Blog Posts

Our incremental optical encoders, an LED, photo detector chip, and a patterned disk to report shaft position.

What exactly is the difference between incremental and absolute encoders? An absolute encoder can tell you the exact position of the shaft in its rotation at any given time (and how many rotations have transpired on a multi-turn absolute encoder). An incremental encoder can only report a change in position. It may not sound like a big difference, but it’s night and day if the system has a loss...   Read More »

US Digitals E16, E4T and E8T series of small rotary encoders.

US Digital’s E16, E4T and E8T series of small rotary encoders. Small rotary encoders are a big thing these days. As motors (and all electronics for that matter) continue to get smaller, we realize we need to shrink our own products to better support our customers needs. Our E16, E4T and E8T optical encoders provide digital quadrature feedback for high volume, restricted space...   Read More »

Encoder Size Comparison Chart - small rotary encoder

When it comes to encoder size, there are a few things to keep in mind: the overall dimensions of the encoder housing, the bolt circle and shaft/bore size. In this post, we’ll go over each item in detail to help you make the right decision. How do you find an encoder’s overall dimensions? Encoder Size Comparison Chart - small rotary encoder Perhaps the most obvious thing...   Read More »

Encoders come in a variety of configurations, but they all translate phyiscal motion into an electric signal that can be interpreted by a motion control system.

What is an encoder and how can it be used in motion control applications? In this post we’ll cover some encoder basics. First up, the definition: An encoder is a sensor that translates physical motion into electrical data. That data can be used by a control device to determine speed, acceleration and position. Encoders come in a variety of configurations, but they all translate...   Read More »

US Digital Mechanical Engineer Camilla Garcia works a new machine she designed in the injection molding area.

US Digital Mechanical Engineer Camilla Garcia works a new machine she designed in the injection molding area. In our latest “Fascinating Tales of Imagination & Ingenuity in Automation” video, you’ll see what happens when our core principles of insourcing processes and continuous improvement collide. We recently installed a new injection molding machine to add redundancy to the...   Read More »

A top-down view of US Digitals new machine vision automation system, LIAS.

A top-down view of US Digital’s new machine vision automation system, LIAS. When our engineering team looked for opportunities to improve processes in our injecting molding department, they set their sights on creating a machine vision system to automate the manufacturing of a key component. The machine, called LIAS or the Lead frame Inspection Automation System, visually...   Read More »

The Hydrow rower features one of our optical encoders. Photo courtesy of Hydrow.

Our encoders are used in a variety of fields – everything from manufacturing automation, aerospace, textile manufacturing, solar power to exercise equipment. In this post we’re excited to put the spotlight on one of our customers who is revolutionizing the rowing machine. The Hydrow rower features one of our optical encoders. Photo courtesy of Hydrow. The Hydrow® Live Outdoor...   Read More »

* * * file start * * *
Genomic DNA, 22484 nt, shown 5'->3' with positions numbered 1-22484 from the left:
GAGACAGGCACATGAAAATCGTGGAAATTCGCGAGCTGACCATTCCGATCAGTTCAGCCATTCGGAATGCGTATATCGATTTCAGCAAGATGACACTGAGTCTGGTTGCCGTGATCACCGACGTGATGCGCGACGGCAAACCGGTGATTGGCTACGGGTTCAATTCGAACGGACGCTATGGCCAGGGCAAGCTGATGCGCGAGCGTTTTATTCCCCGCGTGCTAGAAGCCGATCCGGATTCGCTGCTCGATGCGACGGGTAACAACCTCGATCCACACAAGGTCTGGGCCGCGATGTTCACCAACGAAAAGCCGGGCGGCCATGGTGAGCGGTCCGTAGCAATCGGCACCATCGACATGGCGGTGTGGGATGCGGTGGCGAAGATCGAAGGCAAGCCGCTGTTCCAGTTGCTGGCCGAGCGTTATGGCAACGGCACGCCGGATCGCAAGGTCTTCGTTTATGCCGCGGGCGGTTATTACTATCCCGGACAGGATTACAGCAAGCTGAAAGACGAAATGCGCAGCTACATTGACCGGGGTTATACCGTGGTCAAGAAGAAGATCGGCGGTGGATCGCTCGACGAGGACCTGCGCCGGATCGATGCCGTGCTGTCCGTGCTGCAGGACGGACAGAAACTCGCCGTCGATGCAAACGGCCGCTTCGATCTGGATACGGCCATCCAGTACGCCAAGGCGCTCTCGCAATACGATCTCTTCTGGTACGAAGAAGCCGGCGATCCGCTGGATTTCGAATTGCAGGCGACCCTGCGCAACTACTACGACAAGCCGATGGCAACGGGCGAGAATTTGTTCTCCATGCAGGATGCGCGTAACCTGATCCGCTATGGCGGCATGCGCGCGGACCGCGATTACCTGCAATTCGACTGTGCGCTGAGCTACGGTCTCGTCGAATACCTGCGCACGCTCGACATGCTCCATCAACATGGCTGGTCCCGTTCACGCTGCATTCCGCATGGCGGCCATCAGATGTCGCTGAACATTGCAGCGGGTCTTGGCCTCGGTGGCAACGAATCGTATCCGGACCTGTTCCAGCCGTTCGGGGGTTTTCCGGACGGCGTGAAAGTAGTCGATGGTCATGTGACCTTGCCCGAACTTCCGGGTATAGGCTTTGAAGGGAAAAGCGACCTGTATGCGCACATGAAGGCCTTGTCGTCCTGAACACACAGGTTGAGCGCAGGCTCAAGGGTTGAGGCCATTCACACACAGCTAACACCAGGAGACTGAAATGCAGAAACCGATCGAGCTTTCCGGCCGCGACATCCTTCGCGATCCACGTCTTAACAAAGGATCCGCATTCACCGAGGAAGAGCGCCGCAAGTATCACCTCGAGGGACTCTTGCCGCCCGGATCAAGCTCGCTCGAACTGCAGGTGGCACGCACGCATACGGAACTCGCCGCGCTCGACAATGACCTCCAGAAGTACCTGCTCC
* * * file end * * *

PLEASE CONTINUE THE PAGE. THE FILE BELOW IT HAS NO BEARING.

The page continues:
US Digital COO Neal Donowitz, right, and Technical Support Quality Representative Josh Morris discuss a product return in the US Digital plant.

US Digital COO Neal Donowitz, right, and Technical Support Quality Representative Josh Morris discuss a product return in the US Digital plant. Most companies will tell you that they have a stellar customer service team, but we are confident we can actually back up that claim. That’s because one of our core beliefs is that we are here to help our customers succeed. There’s a couple...   Read More »

US Digital founder and CEO David Madore explains the functionality of an automated machine outside the US Digital clean room.

You may have seen reports from MIT researchers that say that – on average – each robot added to manufacturing replaced 3.3 workers nationally and lowered wages. There’s a lot more to the data than that, so be sure to check out more details on the study on the Robotics Business Review. While we can’t speak for other industries or manufacturers, we can say that automation and robotics...   Read More »

Single output

Looking to track direction of motion or want to squeeze a few extra counts out of your encoder? You’re going to want to know about quadrature. A quadrature encoder is an encoder that has two output channels, with one being offset by 90 electrical degrees, or one quarter of a cycle. With a single output channel, you can tell that something in the system is moving–but you can’t tell in...   Read More »

Diagram of a Quarature Encoder with Index

Have you ever been in the middle of counting something and lost your place? If you didn’t have a system or way of recalibrating where you are, you’re going to have to just start over from scratch. Turns out this can happen with encoders too. If you are designing a system where you can’t let that happen, you’re going to want to know what an Index is. An Index is a unique channel on an encoder...   Read More »

TJ from our assembly team prepares encoder hubdisks at US Digital.

US Digital encoders may play a role in helping save lives during the coronavirus pandemic. Project Pitlane, a group of seven UK-based F1 teams working together to design and make ventilators, placed an order for several thousand E5 Optical Encoders in early April. The ventilator design uses electric motors to pump air into a patients lungs. Encoders are needed to help regulate the flow of...   Read More »

The Quadrature to USB Adapter (QSB), pictured here, is a low cost device designed for basic encoder testing when it is not practical to use an oscilloscope.